59.5k - I'm walking my bike up the climb and a spectator yells "You're almost there!  Throw that leg over the bar!"  It occurs to me that yes, he is right, I don't want to finish this race walking.  So I get on the saddle and somehow push through the last of the hill, passing one last person as I do so, to finish.

All I can think of now is, "Where can I get some food?"

UNEXPECTED category:

  • After carrying my bike as much as I did I can honestly say that for the first time in my life I had carbon-frame envy!
  • I saw a lot of broken derailleurs but mine was never one of them.
  • I never did puncture, something I was certain would happen.  I do wonder if I had punctured if it would have broken me mentally though.
  • Unicyclists are insane.
  • Tandems are insane.
  • Fixies are insane.
  • All the arrogance I observed before the race melted away on the course.  We were suddenly all friends, joking with one another as we raced.  It was awesome camaraderie. 
  • I lost at least 10 minutes waiting for the police to move us through busy highway intersections.  This was the great equalizer.  People that I had passed minutes before were caught up to me again.
  • Even one volunteer or spectator at the side cheering you on is a really big deal.
  • My gears shifted arbitrarily throughout the race because of the mud caked on everywhere.  
  • You can't tell a book by it's cover.  People wearing Nike running shoes and khakis on a 40 pound Sears special were beating me.  Whereas I was passing some who looked like they were outfitted for the Tour.  Go figure.
  • You loose all pretense on a race like this.  At some point I was just competing with myself to finish.
Happy but exhausted.  A lot of mixed emotions at the finish.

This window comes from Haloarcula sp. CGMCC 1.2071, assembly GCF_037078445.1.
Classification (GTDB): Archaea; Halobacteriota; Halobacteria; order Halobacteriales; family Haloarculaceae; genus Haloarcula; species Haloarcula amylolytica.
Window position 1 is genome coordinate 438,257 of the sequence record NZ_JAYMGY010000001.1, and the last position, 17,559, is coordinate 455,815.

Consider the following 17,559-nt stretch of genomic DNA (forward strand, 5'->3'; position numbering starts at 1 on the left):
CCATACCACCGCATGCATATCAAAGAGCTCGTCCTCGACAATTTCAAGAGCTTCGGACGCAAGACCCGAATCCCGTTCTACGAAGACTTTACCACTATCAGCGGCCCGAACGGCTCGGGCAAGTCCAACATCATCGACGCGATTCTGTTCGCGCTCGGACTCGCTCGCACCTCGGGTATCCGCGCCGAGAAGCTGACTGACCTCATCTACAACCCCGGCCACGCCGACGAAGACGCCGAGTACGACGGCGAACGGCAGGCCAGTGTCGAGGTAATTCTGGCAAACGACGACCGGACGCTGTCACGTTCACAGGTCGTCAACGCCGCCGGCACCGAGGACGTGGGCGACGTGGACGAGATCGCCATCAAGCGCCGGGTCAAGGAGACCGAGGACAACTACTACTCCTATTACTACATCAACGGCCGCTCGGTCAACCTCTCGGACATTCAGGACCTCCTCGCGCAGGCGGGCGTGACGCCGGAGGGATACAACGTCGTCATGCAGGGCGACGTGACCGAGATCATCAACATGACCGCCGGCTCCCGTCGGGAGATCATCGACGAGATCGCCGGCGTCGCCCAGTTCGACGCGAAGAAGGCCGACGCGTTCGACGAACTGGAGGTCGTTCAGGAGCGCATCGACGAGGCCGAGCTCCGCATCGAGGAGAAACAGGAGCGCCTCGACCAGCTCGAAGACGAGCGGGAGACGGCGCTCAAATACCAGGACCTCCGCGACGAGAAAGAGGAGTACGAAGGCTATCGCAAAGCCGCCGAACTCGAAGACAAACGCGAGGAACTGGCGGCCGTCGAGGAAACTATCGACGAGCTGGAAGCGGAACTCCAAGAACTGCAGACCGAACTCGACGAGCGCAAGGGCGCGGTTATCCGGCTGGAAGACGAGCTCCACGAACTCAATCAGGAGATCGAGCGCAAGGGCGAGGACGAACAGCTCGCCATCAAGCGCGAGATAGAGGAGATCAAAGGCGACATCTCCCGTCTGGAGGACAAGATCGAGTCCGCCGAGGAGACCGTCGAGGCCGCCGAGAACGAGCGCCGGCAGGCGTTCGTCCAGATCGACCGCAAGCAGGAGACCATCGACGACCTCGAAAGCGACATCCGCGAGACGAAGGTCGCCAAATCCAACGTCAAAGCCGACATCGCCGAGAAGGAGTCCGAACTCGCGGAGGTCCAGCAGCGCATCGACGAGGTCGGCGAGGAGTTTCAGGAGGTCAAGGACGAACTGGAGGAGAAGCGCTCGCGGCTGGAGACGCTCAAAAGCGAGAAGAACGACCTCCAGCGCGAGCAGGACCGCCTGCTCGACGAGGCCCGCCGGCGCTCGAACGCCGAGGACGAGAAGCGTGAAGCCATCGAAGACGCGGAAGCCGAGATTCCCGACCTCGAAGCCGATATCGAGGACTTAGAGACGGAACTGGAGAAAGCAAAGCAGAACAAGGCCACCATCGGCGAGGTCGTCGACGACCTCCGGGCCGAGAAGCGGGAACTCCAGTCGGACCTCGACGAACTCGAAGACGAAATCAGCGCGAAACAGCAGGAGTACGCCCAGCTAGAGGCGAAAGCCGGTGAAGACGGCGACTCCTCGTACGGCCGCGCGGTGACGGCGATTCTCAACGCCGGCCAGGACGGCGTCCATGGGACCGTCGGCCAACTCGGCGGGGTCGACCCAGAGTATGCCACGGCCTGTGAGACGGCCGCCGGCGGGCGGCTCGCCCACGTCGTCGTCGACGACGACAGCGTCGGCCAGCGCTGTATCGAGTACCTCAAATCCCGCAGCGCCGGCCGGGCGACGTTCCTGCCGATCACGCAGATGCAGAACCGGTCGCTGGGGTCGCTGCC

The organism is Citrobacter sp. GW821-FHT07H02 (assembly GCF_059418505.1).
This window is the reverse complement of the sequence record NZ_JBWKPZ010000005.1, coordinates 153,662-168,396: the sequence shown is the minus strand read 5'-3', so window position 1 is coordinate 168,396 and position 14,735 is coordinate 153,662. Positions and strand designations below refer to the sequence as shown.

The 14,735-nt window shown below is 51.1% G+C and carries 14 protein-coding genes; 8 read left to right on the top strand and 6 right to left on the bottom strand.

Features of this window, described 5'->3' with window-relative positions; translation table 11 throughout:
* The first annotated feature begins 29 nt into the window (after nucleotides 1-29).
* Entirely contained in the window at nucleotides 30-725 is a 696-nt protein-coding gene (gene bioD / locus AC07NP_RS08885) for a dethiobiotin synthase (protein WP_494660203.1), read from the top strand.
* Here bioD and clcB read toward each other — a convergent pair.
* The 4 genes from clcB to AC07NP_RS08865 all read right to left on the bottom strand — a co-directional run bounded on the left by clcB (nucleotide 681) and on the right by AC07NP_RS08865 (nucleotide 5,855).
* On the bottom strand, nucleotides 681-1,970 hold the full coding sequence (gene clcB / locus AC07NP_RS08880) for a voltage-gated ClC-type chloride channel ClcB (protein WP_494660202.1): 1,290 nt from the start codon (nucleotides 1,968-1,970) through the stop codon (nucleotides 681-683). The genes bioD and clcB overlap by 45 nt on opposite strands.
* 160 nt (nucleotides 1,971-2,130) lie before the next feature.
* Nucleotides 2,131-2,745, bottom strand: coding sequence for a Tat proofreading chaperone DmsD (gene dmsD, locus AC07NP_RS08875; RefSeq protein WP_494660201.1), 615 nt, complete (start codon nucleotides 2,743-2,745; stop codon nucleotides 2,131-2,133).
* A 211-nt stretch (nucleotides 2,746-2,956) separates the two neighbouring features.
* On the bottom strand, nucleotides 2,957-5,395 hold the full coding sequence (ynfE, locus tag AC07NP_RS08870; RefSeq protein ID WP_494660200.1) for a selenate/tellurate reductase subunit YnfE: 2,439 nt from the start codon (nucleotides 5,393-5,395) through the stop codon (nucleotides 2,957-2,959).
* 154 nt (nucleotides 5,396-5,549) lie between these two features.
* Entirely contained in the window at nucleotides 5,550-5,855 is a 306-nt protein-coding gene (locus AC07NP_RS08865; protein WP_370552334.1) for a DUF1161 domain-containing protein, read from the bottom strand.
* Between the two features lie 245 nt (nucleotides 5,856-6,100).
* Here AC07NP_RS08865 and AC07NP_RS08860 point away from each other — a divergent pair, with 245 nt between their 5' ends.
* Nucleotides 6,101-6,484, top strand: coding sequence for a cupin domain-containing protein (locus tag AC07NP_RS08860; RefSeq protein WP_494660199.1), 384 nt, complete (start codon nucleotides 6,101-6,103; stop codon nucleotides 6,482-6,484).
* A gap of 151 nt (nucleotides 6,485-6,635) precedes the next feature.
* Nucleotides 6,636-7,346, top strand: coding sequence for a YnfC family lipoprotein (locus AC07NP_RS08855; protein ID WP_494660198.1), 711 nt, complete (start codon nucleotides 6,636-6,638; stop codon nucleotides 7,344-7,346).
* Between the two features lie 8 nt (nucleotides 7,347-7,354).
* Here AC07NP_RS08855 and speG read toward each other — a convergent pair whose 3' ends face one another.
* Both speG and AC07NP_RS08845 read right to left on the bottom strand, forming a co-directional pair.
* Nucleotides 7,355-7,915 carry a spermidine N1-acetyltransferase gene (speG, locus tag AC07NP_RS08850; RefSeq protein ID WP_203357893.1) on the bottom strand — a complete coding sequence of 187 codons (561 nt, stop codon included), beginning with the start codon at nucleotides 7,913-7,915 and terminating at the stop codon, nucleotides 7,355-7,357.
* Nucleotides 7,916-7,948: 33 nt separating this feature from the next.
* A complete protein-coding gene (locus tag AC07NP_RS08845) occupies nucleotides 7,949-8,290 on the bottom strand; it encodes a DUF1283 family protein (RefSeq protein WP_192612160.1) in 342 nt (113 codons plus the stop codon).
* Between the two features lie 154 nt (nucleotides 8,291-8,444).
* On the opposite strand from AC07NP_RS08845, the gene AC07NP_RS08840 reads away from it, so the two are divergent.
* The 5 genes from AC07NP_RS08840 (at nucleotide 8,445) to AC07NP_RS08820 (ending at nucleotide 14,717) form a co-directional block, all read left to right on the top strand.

This is after I removed about 2 fistfull's of mud already.

My commuting bike is still wondering what just happened!

This is the first wave.  I was in the third wave.  By the time I crossed this same spot 1000 riders had come before me.

In the end I finished something like 786th out of the total number of riders.  Including all the teams and such I heard that there were over 2000 racing, so I guess I did ok.  They had trouble with the timing chips and I think are still trying to fiddle with it, but as of right now it seems the 60k took me 3 hours and 40 minutes.  That's 40 minutes shy of a goal that I thought was very attainable.  Oh so humbling.

I would do this again in a heartbeat though.  To wit, I am searching for other races on this years calendar.

Motivation achieved. 

Monday, April 16, 2012

Paris to Ancaster Race - Part II

I decided to bring a camera along for the ride/race, even though I knew how muddy the course was going to be.  However, I had decent legs and was feeling about as competitive as I get so I never stopped, and therefore never took any pics.
For a taste, though, I will defer you to a local reporter's experience here and here.  You can see that there was a lot of mud to cope with.

I was very happy to get started after the long wait.  My extremities were cold and I was fearing some kind of hypothermia even before I began.  However, once we got underway I warmed up enough that this was no longer an issue.

In the start gate I was beside an older gentleman who had done this race a few times before and he gave me some very useful tips.  One in particular was to carry my bicycle through the deepest mud and the mud chutes.

Here are some notable points in the ride.

10k - this is when I made my first actual "move" to get by some slower folks.  I was surprised at how tired I was after this push and kind of regretted it afterward.

15k - On a paved country road with no cars in sight (i.e. one of the best and safest places on the whole course) I saw a fellow about my age pull up next to a young woman.  They were about 100' ahead of me and traveling as fast as the rest of us.  The guy must have known the girl because he pulled up close to her left and tried to, I think jokingly, surprise her.  Then I looked in horror as he reached over and I saw him put his right hand on her handlebars.  With nowhere to go to her left, and maintain her balance, she screamed and went down hard (they both did).  But the girl did an endo.  I narrowly avoided them, and another guy who slammed on his brakes right in front of me to help.  I guess I was not so altruistic, and kept on racing, but as I looked back I could see the girl writhing on the asphalt holding her arm.  I am sure she broke her collarbone.  The guy who took her down must feel absolutely awful.